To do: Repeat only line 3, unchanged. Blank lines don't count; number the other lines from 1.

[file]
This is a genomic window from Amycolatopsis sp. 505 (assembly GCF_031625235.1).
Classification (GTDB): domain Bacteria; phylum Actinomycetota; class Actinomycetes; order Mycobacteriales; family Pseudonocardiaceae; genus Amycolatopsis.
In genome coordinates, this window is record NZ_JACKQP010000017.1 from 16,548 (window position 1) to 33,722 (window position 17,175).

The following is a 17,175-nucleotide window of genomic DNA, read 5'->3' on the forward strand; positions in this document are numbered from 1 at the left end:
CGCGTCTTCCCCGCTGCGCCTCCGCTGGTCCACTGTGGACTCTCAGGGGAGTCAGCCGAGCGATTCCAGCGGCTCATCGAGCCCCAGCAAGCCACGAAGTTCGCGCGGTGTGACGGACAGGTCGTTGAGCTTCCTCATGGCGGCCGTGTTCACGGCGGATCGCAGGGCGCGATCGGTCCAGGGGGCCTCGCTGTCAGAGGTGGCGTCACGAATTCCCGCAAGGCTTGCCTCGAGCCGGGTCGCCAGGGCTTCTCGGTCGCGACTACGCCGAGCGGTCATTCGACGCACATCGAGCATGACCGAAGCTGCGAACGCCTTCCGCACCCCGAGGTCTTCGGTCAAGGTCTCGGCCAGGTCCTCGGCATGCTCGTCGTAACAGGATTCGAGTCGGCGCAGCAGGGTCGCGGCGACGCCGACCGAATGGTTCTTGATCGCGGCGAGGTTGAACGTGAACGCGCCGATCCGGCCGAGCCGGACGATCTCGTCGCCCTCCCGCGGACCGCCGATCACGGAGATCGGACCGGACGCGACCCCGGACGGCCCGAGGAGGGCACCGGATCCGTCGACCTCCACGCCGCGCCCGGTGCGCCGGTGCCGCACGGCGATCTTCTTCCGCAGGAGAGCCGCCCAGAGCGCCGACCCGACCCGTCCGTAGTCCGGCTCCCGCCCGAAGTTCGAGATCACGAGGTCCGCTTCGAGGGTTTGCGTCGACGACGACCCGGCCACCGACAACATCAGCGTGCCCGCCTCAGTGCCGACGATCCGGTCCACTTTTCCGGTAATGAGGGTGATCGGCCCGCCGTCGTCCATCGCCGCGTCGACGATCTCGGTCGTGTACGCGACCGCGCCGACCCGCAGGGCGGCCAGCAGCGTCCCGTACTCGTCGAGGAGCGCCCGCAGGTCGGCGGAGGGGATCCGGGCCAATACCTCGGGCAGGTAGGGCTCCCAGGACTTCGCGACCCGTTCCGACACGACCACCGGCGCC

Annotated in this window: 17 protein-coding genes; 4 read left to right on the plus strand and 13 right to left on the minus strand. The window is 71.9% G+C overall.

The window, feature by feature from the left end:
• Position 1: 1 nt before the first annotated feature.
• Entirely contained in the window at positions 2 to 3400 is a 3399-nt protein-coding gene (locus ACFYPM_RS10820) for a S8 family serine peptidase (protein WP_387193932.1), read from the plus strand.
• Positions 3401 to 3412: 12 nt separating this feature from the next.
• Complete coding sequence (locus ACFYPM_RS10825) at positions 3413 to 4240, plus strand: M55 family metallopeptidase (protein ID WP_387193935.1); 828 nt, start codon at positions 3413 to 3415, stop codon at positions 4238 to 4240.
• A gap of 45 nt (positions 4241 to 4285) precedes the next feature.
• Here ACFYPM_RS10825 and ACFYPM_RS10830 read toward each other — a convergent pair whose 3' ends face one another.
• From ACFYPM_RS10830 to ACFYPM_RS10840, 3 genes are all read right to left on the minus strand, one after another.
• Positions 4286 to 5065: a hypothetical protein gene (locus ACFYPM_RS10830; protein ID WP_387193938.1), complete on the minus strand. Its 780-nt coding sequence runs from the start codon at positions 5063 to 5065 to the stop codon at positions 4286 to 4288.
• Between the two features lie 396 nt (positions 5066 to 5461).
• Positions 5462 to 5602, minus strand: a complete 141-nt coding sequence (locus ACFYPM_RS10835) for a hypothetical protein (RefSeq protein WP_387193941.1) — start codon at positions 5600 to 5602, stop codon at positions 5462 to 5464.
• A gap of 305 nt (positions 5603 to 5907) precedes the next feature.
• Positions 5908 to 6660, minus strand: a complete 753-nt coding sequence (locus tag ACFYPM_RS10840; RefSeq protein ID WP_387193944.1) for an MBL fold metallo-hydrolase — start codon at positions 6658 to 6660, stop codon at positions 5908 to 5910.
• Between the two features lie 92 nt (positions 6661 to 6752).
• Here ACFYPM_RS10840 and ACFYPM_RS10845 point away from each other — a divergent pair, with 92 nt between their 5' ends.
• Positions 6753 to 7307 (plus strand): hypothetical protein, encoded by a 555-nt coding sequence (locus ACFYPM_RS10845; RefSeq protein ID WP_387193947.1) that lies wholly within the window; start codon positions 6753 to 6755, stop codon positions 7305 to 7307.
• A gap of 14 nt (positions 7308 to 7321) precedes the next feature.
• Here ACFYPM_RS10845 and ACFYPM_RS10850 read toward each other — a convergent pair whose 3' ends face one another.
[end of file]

In genome coordinates, this window is record NZ_JACKQP010000017.1 from 16,548 (window position 1) to 33,722 (window position 17,175).